Photo of “algae bloom” in the mainstem Gallatin River by Rich Addicks.

The Task Force and the Montana Department of Environmental Quality (MT DEQ) first identified an “algae problem” in the West Fork Watershed in 2005 by monitoring both nutrients and algae biomass. Algae biomass data from 2005 and 2008 suggested that algae growth exceeded state standards in the West Fork and South Fork of the West Fork and was elevated in the Middle Fork of the West Fork.

In 2010, the West Fork Watershed TMDL study designated the West Fork, Middle Fork, and South Fork to be impaired or exceeding state standards for nutrients. This designation took into account algae biomass data.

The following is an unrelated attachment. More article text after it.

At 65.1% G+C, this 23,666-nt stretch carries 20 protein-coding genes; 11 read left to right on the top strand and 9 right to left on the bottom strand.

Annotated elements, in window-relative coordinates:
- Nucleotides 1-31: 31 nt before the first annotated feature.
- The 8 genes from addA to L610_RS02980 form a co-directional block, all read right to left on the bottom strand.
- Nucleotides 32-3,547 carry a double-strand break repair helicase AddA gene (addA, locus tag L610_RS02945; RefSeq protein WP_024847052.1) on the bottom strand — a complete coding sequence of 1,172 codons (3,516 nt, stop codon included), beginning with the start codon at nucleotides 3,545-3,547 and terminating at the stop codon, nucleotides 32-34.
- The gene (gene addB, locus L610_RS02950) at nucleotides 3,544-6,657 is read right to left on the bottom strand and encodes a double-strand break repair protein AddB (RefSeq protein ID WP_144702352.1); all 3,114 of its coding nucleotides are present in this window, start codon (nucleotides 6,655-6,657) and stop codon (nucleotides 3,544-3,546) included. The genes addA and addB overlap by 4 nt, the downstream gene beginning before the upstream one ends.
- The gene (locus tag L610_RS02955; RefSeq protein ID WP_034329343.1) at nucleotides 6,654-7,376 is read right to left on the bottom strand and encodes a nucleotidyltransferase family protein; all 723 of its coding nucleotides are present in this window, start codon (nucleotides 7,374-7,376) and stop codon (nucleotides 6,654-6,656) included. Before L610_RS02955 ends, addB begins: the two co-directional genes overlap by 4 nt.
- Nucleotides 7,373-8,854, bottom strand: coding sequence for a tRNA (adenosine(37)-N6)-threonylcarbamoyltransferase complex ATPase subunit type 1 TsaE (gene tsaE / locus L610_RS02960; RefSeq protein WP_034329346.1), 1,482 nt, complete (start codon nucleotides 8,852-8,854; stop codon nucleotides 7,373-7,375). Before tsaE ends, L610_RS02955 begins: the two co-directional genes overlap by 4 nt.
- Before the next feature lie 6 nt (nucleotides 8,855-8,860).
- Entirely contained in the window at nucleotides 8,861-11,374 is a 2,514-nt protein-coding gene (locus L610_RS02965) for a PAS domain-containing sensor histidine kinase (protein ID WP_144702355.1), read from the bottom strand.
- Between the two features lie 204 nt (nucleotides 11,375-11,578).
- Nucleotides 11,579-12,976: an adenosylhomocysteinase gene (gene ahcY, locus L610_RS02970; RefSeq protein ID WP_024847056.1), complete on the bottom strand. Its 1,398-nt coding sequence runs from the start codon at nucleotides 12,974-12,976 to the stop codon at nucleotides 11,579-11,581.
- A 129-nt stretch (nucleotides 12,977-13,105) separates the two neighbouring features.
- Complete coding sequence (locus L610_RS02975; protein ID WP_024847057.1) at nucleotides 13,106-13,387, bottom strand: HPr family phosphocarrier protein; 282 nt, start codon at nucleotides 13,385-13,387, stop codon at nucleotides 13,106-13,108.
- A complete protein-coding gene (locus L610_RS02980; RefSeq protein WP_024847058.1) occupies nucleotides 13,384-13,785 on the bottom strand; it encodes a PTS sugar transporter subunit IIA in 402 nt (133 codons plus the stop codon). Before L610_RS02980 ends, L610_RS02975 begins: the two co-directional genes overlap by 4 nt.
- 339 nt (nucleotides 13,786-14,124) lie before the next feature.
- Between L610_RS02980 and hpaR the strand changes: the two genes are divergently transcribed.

The Task Force and citizens have documented a “green trail” from the West Fork confluence to the Big Sky Golden Gate bridge (about 3 miles downstream of the intersection of HWYs 191 and 64) for several years. The Task Force has documented algae growth at 21 monitoring sites with photos since 2014.

The Task Force received multiple reports of unprecedented algae growth on the mainstem Gallatin River in 2018. We are in the process of collecting algae biomass data for 21 sites on the Gallatin River, Taylor Fork, West Fork, Middle Fork, South Fork, and North Fork.